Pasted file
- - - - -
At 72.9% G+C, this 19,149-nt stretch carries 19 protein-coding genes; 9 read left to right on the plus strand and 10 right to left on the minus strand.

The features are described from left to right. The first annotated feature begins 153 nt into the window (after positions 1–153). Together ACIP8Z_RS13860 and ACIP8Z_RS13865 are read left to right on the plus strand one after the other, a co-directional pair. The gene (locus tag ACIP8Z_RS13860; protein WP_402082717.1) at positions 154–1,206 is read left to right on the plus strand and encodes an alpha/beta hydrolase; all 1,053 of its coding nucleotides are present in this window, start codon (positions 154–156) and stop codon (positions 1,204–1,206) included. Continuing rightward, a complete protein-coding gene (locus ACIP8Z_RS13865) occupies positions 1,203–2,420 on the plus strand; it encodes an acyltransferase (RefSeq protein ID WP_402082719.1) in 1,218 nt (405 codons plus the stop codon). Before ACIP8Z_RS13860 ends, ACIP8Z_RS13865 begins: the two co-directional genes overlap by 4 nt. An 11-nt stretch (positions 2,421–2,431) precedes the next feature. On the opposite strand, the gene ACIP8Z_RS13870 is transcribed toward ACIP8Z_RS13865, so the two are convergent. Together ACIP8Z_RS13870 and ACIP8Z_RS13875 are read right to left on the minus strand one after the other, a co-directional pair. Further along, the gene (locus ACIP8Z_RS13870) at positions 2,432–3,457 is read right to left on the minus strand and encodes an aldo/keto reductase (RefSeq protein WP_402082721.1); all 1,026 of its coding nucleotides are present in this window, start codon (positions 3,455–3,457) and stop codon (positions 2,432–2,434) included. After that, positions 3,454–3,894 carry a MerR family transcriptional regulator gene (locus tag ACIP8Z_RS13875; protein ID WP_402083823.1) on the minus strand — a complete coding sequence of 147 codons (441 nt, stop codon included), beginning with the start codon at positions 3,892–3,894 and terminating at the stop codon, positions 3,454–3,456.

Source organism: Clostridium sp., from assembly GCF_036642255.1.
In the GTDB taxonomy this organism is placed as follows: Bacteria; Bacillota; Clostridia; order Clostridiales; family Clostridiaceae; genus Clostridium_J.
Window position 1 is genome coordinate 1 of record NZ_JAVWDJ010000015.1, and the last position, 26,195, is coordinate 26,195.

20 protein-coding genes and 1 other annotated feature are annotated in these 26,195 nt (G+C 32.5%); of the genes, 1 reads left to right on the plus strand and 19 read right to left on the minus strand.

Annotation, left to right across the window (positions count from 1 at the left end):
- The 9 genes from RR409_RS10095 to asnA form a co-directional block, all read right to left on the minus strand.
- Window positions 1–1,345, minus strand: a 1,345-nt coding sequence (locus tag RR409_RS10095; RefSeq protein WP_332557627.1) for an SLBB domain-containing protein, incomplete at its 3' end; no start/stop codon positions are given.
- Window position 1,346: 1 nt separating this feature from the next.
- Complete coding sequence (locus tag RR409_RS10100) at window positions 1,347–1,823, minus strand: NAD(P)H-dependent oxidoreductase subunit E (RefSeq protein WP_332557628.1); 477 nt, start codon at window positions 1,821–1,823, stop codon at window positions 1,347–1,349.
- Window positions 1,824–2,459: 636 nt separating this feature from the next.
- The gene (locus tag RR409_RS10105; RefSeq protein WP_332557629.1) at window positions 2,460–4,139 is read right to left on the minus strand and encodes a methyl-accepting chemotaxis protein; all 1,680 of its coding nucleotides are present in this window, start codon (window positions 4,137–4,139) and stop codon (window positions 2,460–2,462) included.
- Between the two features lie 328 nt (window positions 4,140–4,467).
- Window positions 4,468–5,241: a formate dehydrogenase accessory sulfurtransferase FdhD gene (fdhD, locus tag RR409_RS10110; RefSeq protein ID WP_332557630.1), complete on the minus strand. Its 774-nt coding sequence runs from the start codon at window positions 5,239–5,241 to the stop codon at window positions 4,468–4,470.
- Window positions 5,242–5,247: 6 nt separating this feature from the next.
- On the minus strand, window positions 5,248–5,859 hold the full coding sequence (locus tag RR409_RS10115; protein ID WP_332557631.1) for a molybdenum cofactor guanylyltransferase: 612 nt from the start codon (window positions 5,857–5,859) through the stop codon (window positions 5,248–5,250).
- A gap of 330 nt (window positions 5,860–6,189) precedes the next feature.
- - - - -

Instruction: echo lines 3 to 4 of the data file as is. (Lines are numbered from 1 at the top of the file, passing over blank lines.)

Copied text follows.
Source organism: Clostridium sp., from assembly GCF_036642255.1.
In the GTDB taxonomy this organism is placed as follows: Bacteria; Bacillota; Clostridia; order Clostridiales; family Clostridiaceae; genus Clostridium_J.